Flixbus fleet examinations 18% CIGS panels
- After announcing plans to test hydrogen fuel cell buses in November, the European coach travel route planning start-up has begun a pilot project to reduce diesel consumption by using solar panels on the vehicles of its partner companies. FlixBus says the ultra-thin, lightweight CIGS modules help save 1.7 litres of diesel per 100km.
The German FlixMobility start-up behind the green-liveried FlixBus brand has begun testing copper indium gallium selenide (CIGS) solar panels on the buses operated by its partners in an effort to reduce diesel consumption and CO2 emissions.
The panels will provide energy for vehicle electricity needs and the first modules are being tested on the Dortmund to London route.
FlixMobility said the ultra-thin, lightweight panels used – provided by U.K. specialist Trailar – do not create air resistance.
Using a smart charge controller, the panels are connected to the bus alternator, which can recharge a vehicle battery with limited fuel requirements. "During the trial period, an average of 1.7 litres of diesel was saved per 100km [travelled]," the bus route planning company stated.
Munich-based FlixMobility said the CIGS panels will entirely power the pilot vehicle's passenger USB ports and sockets, air conditioning, wi-fi and media entertainment system. "Based on the initial results, we will evaluate the extent to which we extend this pilot to more buses, or even all buses in the network," said the company.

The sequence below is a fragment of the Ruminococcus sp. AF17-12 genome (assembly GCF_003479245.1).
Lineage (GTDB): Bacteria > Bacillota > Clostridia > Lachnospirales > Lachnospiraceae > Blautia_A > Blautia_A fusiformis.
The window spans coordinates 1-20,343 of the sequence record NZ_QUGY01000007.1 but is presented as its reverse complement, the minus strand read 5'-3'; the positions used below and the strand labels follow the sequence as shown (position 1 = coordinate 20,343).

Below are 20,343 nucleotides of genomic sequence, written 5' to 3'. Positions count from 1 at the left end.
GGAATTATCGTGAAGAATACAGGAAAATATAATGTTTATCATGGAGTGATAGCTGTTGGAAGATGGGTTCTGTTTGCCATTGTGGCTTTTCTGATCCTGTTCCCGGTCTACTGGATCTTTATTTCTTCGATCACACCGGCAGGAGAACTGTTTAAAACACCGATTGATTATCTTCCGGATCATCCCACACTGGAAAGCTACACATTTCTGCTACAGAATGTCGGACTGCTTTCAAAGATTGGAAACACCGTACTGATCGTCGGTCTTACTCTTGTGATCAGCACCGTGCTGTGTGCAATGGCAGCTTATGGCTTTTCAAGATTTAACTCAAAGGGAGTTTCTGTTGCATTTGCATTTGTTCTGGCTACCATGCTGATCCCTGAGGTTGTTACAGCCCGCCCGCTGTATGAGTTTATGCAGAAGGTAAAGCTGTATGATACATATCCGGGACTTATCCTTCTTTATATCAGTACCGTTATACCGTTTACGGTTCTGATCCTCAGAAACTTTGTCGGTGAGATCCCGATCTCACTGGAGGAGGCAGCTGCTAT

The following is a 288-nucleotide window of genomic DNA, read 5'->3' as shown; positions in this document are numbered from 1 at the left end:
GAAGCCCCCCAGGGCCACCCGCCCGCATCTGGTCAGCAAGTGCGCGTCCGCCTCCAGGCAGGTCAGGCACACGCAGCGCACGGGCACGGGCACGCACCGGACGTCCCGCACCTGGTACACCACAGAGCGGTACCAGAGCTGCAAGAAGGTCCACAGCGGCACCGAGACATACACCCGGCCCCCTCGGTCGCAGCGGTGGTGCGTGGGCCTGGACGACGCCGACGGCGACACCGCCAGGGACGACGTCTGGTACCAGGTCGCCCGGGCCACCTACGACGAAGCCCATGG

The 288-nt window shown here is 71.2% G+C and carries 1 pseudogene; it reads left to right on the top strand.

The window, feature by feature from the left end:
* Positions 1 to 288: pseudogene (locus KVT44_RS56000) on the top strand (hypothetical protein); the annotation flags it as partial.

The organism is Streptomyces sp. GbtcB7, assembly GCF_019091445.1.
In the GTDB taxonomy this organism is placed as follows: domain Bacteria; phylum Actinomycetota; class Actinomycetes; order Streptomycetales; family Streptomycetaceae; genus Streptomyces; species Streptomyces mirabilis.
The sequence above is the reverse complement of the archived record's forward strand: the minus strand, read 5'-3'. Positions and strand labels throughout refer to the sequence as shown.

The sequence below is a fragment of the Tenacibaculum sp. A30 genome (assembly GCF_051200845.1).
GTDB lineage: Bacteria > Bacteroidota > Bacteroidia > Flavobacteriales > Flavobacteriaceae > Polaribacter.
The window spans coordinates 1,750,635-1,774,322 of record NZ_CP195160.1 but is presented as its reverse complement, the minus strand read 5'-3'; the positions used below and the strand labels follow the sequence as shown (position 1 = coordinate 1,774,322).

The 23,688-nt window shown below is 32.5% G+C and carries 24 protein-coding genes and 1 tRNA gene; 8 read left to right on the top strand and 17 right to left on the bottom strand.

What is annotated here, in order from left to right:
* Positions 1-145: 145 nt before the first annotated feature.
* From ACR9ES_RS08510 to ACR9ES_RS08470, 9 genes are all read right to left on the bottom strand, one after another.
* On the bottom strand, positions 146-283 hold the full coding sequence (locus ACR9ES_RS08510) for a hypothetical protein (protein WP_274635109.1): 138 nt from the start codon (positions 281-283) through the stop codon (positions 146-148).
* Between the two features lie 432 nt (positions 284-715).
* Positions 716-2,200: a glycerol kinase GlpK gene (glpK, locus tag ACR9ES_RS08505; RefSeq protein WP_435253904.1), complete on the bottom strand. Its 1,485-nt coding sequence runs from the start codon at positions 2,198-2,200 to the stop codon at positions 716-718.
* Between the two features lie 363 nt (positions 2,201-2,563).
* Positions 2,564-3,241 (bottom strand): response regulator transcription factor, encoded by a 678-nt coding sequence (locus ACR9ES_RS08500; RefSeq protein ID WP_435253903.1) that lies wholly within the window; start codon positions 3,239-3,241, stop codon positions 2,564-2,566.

Trailar, which describes itself as owned by Bonn-based Deutsche Post DHL Group on its website, claims its solar "mats" have 18% conversion efficiency and weigh 2kg per m². The panels were developed in partnership with U.S.-based CIGS specialist MiaSolé, a subsidiary of troubled Chinese thin-film manufacturer Hanergy.
In November, FlixMobility announced it was working with electromobility business Freudenberg Sealing Technologies to test hydrogen fuel cell buses on long-distance journeys operated by its partners.
The first e-buses to operate in France and Germany were produced by Chinese manufacturers BYD and Yutong for FlixBus. The route planning firm claims fuel cell transport offers European bus makers a chance to participate in the future of sustainable mobility.
Under Flixbus' business model, the company does not own any vehicles. It provides route planning and other networking services to bus operators which re-brand their fleet with the Flixbus livery.